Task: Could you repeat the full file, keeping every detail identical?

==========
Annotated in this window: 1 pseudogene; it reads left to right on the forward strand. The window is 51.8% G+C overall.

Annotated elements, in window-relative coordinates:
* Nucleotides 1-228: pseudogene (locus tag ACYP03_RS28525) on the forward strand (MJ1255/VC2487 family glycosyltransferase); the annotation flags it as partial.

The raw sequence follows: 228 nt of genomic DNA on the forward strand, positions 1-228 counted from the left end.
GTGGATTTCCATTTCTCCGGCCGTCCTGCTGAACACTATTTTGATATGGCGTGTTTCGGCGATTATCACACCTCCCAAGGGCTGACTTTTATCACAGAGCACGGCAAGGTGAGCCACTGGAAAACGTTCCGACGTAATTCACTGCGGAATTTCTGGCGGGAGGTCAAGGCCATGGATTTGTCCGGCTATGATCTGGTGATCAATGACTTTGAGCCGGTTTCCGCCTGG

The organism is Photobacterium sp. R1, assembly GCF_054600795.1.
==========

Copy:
Annotated in this window: 1 pseudogene; it reads left to right on the forward strand. The window is 51.8% G+C overall.

Annotated elements, in window-relative coordinates:
* Nucleotides 1-228: pseudogene (locus tag ACYP03_RS28525) on the forward strand (MJ1255/VC2487 family glycosyltransferase); the annotation flags it as partial.

The raw sequence follows: 228 nt of genomic DNA on the forward strand, positions 1-228 counted from the left end.
GTGGATTTCCATTTCTCCGGCCGTCCTGCTGAACACTATTTTGATATGGCGTGTTTCGGCGATTATCACACCTCCCAAGGGCTGACTTTTATCACAGAGCACGGCAAGGTGAGCCACTGGAAAACGTTCCGACGTAATTCACTGCGGAATTTCTGGCGGGAGGTCAAGGCCATGGATTTGTCCGGCTATGATCTGGTGATCAATGACTTTGAGCCGGTTTCCGCCTGG

The organism is Photobacterium sp. R1, assembly GCF_054600795.1.